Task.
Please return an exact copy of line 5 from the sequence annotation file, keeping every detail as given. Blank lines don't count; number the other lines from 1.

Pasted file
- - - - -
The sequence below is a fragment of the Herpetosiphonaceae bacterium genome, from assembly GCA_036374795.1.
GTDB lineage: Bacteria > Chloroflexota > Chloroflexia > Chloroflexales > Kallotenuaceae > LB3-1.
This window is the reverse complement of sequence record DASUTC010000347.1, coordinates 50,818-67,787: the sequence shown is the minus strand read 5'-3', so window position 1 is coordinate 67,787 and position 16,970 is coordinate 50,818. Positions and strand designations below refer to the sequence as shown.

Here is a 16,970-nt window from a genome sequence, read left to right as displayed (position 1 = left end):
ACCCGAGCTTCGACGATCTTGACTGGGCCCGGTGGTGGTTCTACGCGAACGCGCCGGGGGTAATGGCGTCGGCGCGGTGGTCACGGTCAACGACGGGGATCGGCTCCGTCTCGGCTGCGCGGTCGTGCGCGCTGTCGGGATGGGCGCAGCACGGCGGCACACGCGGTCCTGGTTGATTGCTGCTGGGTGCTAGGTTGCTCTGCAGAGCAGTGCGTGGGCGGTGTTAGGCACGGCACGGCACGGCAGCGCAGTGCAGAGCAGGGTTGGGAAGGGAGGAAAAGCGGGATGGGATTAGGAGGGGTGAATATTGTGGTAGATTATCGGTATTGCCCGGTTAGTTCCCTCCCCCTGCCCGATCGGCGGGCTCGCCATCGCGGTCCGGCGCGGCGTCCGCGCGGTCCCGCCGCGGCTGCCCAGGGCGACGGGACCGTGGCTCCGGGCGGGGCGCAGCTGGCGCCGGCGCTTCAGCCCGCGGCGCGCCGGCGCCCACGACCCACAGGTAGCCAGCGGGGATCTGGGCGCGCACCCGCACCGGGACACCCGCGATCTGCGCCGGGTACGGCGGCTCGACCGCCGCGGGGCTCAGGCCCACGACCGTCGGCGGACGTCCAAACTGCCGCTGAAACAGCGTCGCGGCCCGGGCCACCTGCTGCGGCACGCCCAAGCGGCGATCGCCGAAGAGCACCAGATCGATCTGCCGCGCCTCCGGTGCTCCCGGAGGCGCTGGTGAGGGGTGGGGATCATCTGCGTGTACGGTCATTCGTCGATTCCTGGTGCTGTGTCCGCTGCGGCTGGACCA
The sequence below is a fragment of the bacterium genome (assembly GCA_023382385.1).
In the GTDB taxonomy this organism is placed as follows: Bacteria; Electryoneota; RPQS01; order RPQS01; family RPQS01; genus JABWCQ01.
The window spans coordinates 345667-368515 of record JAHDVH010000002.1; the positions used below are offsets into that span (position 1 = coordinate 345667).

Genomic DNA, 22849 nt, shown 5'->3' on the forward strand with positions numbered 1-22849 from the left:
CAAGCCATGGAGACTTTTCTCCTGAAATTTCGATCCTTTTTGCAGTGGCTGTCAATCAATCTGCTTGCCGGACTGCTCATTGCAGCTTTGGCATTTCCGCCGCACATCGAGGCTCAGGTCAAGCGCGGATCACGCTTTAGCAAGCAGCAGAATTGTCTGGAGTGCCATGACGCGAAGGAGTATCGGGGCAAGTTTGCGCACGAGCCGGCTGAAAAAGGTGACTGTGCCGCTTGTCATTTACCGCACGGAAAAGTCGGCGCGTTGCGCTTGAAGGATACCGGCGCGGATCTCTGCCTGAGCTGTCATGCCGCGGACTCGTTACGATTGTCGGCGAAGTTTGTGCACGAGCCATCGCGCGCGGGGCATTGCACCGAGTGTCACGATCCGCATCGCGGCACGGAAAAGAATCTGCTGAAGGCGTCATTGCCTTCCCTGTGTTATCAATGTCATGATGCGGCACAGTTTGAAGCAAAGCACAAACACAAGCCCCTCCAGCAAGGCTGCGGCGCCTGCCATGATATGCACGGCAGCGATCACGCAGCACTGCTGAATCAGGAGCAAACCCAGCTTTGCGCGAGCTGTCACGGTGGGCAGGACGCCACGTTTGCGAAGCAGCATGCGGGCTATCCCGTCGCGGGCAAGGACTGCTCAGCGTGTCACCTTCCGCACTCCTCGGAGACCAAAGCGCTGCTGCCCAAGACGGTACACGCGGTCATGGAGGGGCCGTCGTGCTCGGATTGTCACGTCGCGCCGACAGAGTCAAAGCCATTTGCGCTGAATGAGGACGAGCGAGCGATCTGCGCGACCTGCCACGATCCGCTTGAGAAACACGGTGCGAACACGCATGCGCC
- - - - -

ACCCGAGCTTCGACGATCTTGACTGGGCCCGGTGGTGGTTCTACGCGAACGCGCCGGGGGTAATGGCGTCGGCGCGGTGGTCACGGTCAACGACGGGGATCGGCTCCGTCTCGGCTGCGCGGTCGTGCGCGCTGTCGGGATGGGCGCAGCACGGCGGCACACGCGGTCCTGGTTGATTGCTGCTGGGTGCTAGGTTGCTCTGCAGAGCAGTGCGTGGGCGGTGTTAGGCACGGCACGGCACGGCAGCGCAGTGCAGAGCAGGGTTGGGAAGGGAGGAAAAGCGGGATGGGATTAGGAGGGGTGAATATTGTGGTAGATTATCGGTATTGCCCGGTTAGTTCCCTCCCCCTGCCCGATCGGCGGGCTCGCCATCGCGGTCCGGCGCGGCGTCCGCGCGGTCCCGCCGCGGCTGCCCAGGGCGACGGGACCGTGGCTCCGGGCGGGGCGCAGCTGGCGCCGGCGCTTCAGCCCGCGGCGCGCCGGCGCCCACGACCCACAGGTAGCCAGCGGGGATCTGGGCGCGCACCCGCACCGGGACACCCGCGATCTGCGCCGGGTACGGCGGCTCGACCGCCGCGGGGCTCAGGCCCACGACCGTCGGCGGACGTCCAAACTGCCGCTGAAACAGCGTCGCGGCCCGGGCCACCTGCTGCGGCACGCCCAAGCGGCGATCGCCGAAGAGCACCAGATCGATCTGCCGCGCCTCCGGTGCTCCCGGAGGCGCTGGTGAGGGGTGGGGATCATCTGCGTGTACGGTCATTCGTCGATTCCTGGTGCTGTGTCCGCTGCGGCTGGACCA